The chimpanzee communities numbered >25 individuals at Bulindi and 12–14 at Bossou during study periods considered here. The habitually-used portion of the home range (‘core area’) was similar at both sites (ca. 5–6 km2), comprising small forest patches amid abandoned and cultivated fields adjacent to villages30,57. At both sites forest fruit availability fluctuated seasonally, and chimpanzees of both communities increased consumption of cultivated fruits during periods of forest fruit scarcity30,32. However, for some seasonal crops, consumption by chimpanzees was closely linked to availability (e.g., mango at both sites; maize at Bossou)30,32. At Bulindi other medium-bodied wild mammals feed on humans foods including primates (Papio anubis, Chlorocebus tantalus, and Colobus guereza), porcupine Hystrix cristata and wild pig Potamochoerus sp.27. Overt competition for agricultural crops has not been observed between chimpanzees and such species. At Bossou, most other medium-to-large mammals have been hunted out of local forests including other diurnal primates58. Domestic animals (e.g., cow, goat, pig) damage crops at both sites.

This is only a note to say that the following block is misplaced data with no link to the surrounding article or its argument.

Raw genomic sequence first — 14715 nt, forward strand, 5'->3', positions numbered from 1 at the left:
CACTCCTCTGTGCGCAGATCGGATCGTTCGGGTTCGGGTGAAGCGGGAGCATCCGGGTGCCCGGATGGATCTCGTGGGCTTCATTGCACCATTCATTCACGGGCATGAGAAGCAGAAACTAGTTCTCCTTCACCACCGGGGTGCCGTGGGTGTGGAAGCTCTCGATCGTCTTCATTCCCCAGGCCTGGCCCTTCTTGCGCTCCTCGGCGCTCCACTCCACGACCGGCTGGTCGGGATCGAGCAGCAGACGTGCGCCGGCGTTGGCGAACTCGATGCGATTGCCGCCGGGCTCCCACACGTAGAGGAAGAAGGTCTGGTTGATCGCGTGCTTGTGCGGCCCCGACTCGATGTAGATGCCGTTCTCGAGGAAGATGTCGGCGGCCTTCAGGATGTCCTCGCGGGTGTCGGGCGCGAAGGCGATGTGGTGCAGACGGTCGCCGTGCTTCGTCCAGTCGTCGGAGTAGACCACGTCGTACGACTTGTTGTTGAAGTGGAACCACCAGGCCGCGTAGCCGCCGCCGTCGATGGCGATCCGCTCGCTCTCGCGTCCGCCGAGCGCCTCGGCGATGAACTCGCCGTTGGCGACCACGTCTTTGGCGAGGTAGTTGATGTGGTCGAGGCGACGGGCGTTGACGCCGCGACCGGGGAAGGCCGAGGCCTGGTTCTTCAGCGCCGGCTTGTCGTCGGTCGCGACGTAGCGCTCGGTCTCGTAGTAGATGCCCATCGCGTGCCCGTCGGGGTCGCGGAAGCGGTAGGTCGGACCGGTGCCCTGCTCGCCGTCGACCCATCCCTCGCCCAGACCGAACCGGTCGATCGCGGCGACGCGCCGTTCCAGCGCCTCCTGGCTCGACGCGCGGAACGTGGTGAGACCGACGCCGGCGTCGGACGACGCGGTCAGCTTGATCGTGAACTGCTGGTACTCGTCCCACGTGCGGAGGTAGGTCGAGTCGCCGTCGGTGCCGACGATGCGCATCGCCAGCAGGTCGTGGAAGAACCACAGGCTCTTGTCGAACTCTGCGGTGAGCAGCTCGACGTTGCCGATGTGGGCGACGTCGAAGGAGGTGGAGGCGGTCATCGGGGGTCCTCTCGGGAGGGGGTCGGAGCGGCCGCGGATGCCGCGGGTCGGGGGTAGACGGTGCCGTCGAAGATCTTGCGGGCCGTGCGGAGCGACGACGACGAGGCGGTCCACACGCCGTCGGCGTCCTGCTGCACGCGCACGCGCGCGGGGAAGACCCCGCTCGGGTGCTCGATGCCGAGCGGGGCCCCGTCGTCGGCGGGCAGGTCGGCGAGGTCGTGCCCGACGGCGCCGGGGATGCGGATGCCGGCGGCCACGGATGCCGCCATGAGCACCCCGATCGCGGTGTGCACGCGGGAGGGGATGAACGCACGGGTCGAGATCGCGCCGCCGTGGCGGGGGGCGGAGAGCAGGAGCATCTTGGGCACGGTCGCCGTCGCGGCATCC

Crop consumption by chimpanzees was examined in each calendar month over 12 months (Bulindi: January–December 2007; Bossou: between May 2004–December 2005). We obtained a simple measure of the frequency of consumption of individual crops (see Data Analysis). At Bossou crop-feeding was recorded using all-occurrences sampling during follows of chimpanzees (see Hockings et al.30). At Bulindi, chimpanzees were often observable but were not sufficiently habituated to systematic observation methods. Data on crop-feeding were therefore collected by examining fresh (same day) feeding traces during daily tracking, supplemented by frequent opportunistic observations of feeding behaviour32,57. While faecal analysis was used previously to quantify diet at Bulindi, non-fruit foods (e.g., pith, leaves) are not readily identifiable to species in faeces32. Therefore we did not use faecal data in the present analysis. In contrast, feeding traces are not subject to a fruit bias. Crop feeding traces were recorded by following fresh chimpanzee trails (i.e., signs of passage through grass or standing crops, typically with knuckle and foot prints and/or faeces) to and from feeding sites within or at edges of fields, often after chimpanzees were observed on farmland. Feeding traces were also encountered more opportunistically, particularly after chimpanzees carried crop foods back from fields or homes to consume at forest edges. Feeding traces could ordinarily be assigned readily to chimpanzees on the basis of species-typical manner of processing, bite size, and/or associated sign (e.g., faeces). However, if there was any doubt that animals other than chimpanzees were responsible for traces, they were not recorded.